So by extending support for newer operating systems, Apple is making you feel your old Mac is not some obsolete appliance that needs to be retired or handed off to a relative or needy friend. It can still be your constant companion and you can use it till it drops, or the operating system and the apps you need are no longer compatible.

    This is yet another area where the Mac’s cost of ownership is usually less than a PC. The ability for computers to work productivity for seven or eight years just expands the value of your investment. That’s also true for the iPad, and it’s said to be a key reason why sales have dropped. If the one you have is doing what you want, what does upgrading to a new model get you? That’s a question that many iPad users have yet to answer unless they really need the new multitasking features of iOS 9, or want games and other apps to run faster.

    This doesn’t mean Apple’s hardware has perfect reliability. My son’s 2008 MacBook has had everything replaced on it at least once, fortunately when it was still under AppleCare. So it’s probably on borrowed time, but most of the other Macs in our family unit have been trouble-free.



    Share
    | Print This Article Print This Article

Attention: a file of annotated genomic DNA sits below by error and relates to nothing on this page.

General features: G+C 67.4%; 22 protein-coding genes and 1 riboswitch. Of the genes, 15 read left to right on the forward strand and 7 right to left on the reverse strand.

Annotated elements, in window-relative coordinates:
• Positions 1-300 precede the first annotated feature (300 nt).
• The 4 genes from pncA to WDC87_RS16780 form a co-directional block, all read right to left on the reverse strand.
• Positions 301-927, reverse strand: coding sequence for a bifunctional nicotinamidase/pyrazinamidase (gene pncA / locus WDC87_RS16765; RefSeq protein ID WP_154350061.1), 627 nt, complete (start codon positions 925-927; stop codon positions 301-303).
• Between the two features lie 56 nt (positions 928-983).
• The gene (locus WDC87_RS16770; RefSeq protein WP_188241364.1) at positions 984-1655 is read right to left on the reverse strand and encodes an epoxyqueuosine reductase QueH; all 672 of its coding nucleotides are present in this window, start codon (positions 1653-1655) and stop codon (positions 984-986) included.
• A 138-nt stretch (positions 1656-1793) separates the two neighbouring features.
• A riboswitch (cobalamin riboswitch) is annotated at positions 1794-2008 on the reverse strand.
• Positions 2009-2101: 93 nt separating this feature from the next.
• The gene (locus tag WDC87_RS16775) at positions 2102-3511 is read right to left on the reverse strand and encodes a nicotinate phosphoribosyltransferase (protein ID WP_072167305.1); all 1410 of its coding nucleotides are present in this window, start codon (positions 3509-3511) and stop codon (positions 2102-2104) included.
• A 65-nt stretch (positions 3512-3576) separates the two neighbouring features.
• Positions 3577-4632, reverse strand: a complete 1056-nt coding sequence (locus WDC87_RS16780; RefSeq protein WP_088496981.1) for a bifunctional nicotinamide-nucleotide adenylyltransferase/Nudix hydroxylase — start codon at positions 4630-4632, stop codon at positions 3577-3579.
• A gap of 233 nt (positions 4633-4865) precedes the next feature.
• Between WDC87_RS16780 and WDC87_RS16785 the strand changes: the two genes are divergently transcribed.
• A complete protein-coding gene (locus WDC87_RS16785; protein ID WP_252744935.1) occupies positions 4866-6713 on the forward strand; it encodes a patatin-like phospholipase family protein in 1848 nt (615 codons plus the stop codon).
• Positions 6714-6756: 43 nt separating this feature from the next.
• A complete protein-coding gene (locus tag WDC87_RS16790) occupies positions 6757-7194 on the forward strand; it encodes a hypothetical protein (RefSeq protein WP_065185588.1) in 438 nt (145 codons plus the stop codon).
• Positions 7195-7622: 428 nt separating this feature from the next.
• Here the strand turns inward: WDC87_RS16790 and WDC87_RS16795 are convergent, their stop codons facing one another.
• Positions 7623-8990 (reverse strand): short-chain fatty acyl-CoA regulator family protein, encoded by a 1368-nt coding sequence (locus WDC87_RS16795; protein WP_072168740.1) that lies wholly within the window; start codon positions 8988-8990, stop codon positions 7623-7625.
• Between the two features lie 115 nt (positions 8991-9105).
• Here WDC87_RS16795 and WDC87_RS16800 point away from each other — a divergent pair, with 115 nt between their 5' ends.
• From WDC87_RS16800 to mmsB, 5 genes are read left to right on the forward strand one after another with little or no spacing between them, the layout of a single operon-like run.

2 Responses to “Macs Live Long and…”

    1. dfs says:

      Gene is hitting on an important truth here. As modern computers get faster and faster, the need for additional speed experienced by the large majority of home and enterprise users dwindles down to nearly none at all. This has important and not very pleasant consequences for the computer industry: until now, it has been assumed that the service life of a computer was something like three to five years, so that they have been replaced on a fairly regular basis. The validity of this assumption will be increasingly questioned and computers will stay in service longer. Indeed, this has probably begun to happen. Analysts have looked at statistics for declining sales of personal computers and suggested that the p. c. is somehow becoming obsolete. I doubt this is true — they aren’t being used less, they’re being used longer.

    2. DaveD says:

      dfs makes a great point. It explains the continuing Windows 8 users and Windows 7 users know they have a good version.

      My late 2008, white MacBook running Snow Leopard is still solid.

    Leave Your Comment